Early every Thursday morning, vehicles are lined up near the parking lot of The Church of Jesus Christ of Latter-day Saints building at 1149 N. 300 West. The 35-foot Utah Food Bank trailer is parked behind the church and pallets of food have been unloaded, ready for volunteers to bag and place in the open trunks of families who are facing hunger in Lehi.

“We fed 244 families today,” said Kevin Thomas on Thursday, June 25. Thomas works for the Utah Food Bank, driving to Utah towns and delivering food. He is in Lehi on Thursdays, unloading 18,000 pounds of food each week for the Utah Food Bank’s Grocery Rescue program. Refrigerated trucks pick up from grocery stores unsalable food that would otherwise be thrown away. Instead, the food is donated, collected and distributed within 24 hours to Utahns who need it most. Dairy, fresh produce and meat are included in the Grocery Rescue donations.

The June 25 delivery included milk, yogurt, eggs, apples, sliced ham, chicken strips, pulled pork, and catfish filets. “This is the first time I’ve seen catfish on the truck,” said Thomas. The distribution of groceries is from 8–9 a.m., but the cars show up at 7 a.m. to make sure they get food. Thomas started bringing a larger truck in the last few months to accommodate the need in Lehi.

Before the COVID-19 pandemic crisis began, 374,000 Utahns and one in seven children were unsure where their next meal would come from. That number is forecasted to increase by 165,000 individuals, based on Feeding America’s Member Impact Analysis.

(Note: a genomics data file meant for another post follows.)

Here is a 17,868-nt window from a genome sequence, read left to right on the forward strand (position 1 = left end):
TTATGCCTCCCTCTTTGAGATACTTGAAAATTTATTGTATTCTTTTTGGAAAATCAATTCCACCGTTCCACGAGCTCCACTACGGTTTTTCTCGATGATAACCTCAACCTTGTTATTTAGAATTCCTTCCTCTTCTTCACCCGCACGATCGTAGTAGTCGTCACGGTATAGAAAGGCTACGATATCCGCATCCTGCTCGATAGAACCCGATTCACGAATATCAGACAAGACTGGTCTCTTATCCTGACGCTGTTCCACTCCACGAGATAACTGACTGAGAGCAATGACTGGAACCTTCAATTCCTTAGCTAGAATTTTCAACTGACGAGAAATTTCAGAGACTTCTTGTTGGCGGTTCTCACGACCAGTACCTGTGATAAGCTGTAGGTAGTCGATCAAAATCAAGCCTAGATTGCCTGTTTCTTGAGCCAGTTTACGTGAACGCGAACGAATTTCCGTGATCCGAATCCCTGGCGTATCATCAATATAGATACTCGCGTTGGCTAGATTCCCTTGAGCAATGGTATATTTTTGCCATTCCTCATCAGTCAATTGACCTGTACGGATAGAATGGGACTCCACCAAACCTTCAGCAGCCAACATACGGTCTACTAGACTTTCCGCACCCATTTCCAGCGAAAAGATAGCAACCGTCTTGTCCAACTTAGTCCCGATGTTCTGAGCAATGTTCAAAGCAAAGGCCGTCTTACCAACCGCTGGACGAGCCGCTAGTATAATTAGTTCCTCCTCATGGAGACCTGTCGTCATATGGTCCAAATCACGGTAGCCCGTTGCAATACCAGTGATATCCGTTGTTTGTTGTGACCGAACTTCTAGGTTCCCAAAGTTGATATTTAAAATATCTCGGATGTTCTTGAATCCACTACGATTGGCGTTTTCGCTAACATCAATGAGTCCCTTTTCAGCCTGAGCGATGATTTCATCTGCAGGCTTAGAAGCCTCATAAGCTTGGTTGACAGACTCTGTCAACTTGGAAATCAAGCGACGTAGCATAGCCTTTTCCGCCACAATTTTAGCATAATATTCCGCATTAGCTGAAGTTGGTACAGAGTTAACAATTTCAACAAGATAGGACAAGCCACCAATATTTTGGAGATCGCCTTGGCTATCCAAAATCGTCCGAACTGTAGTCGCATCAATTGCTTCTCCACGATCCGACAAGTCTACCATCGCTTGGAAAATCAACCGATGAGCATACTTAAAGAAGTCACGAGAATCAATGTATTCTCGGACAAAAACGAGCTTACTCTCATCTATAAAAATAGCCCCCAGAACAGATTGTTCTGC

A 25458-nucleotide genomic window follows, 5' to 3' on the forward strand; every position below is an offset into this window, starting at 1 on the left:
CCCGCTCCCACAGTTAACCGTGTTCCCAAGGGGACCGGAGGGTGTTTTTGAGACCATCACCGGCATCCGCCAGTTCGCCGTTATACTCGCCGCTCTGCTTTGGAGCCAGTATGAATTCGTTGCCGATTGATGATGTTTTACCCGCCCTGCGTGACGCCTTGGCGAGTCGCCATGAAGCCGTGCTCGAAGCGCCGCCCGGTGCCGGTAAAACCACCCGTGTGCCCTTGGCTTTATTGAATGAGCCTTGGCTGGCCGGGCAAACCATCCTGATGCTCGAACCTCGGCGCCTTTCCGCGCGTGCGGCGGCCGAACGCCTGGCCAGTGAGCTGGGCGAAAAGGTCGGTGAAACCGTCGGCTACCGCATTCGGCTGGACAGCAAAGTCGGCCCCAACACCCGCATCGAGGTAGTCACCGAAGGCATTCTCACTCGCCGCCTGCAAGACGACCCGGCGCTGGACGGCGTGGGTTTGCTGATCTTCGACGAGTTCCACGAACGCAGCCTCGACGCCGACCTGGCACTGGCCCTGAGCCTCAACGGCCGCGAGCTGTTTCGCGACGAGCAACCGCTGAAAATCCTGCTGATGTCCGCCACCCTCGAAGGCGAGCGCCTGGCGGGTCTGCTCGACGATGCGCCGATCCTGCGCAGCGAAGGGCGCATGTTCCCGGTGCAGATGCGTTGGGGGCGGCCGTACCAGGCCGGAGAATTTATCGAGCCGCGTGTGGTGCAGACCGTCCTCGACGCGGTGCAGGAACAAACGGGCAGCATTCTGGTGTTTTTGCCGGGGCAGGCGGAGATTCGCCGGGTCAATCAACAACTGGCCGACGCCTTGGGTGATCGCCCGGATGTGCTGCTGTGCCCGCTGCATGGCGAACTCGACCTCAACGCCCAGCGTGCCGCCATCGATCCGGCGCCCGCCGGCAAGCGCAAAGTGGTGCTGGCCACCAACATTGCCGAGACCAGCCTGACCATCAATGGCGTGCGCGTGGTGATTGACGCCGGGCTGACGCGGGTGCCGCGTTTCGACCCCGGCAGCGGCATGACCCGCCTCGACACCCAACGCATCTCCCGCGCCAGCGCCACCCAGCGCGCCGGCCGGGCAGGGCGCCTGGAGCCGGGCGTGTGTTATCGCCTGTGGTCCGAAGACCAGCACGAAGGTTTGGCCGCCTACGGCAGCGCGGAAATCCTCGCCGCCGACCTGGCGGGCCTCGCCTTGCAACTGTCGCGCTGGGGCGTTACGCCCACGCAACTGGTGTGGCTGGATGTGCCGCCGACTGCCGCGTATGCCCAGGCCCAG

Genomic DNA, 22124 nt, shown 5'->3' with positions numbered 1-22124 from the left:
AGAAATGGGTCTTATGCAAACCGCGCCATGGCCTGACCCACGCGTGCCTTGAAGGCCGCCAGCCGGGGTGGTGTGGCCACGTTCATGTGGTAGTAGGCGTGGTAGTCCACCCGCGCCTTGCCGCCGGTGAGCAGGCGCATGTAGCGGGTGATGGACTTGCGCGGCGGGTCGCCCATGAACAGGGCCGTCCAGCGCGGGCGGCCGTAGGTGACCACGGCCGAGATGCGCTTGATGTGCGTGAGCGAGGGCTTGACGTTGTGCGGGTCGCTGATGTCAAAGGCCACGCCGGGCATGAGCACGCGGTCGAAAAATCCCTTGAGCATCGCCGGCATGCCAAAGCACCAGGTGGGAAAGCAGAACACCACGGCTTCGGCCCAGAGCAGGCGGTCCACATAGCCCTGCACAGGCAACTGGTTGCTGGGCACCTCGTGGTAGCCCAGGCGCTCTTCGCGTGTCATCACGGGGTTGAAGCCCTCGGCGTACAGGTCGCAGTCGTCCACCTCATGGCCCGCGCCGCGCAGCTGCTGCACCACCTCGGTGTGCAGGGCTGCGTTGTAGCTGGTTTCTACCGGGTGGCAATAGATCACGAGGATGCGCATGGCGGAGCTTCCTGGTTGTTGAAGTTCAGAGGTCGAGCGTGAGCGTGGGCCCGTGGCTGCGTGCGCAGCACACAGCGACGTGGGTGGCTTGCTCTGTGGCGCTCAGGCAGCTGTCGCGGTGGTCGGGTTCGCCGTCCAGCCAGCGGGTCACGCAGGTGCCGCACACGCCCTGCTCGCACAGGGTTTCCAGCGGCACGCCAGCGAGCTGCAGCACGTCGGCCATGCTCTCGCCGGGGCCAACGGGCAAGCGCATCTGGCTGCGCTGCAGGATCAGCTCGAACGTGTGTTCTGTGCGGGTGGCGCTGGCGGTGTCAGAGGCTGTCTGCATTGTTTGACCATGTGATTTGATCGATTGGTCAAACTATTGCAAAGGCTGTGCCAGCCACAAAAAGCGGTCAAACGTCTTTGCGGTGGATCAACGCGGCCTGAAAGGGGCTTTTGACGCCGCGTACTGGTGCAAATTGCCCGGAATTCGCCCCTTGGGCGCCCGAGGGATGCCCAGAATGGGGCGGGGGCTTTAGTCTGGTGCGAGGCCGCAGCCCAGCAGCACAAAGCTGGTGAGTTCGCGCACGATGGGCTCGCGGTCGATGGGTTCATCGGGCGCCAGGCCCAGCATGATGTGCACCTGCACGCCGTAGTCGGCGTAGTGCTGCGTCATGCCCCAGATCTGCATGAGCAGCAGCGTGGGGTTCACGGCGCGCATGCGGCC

“We are seeing a lot of first-time recipients, and it’s hard for them to get past their embarrassment, and their pride, to come to us,” said Ginette Bott, president and CEO of the Utah Food Bank. “We try to make it easy for them and ensure they know we are here to help, which we can only do thanks to the incredible support we are receiving from the community.”

The Utah Food Bank is constantly adjusting the amount of food it brings for the weekly Grocery Rescue delivery, based on the numbers of people who come to the church parking lot for free food. The Utah Food Bank explains on its website, “With our ability to stretch each $1 donated into $7.66 worth of goods and services, every donation, both small and large, has an impact on the lives of Utahns facing hunger. Ongoing community support will be even more vital than ever as Utahns, and Utah businesses, struggle to recover from this.” 

To donate to the Utah Food Bank, go to utahfoodbank.org.

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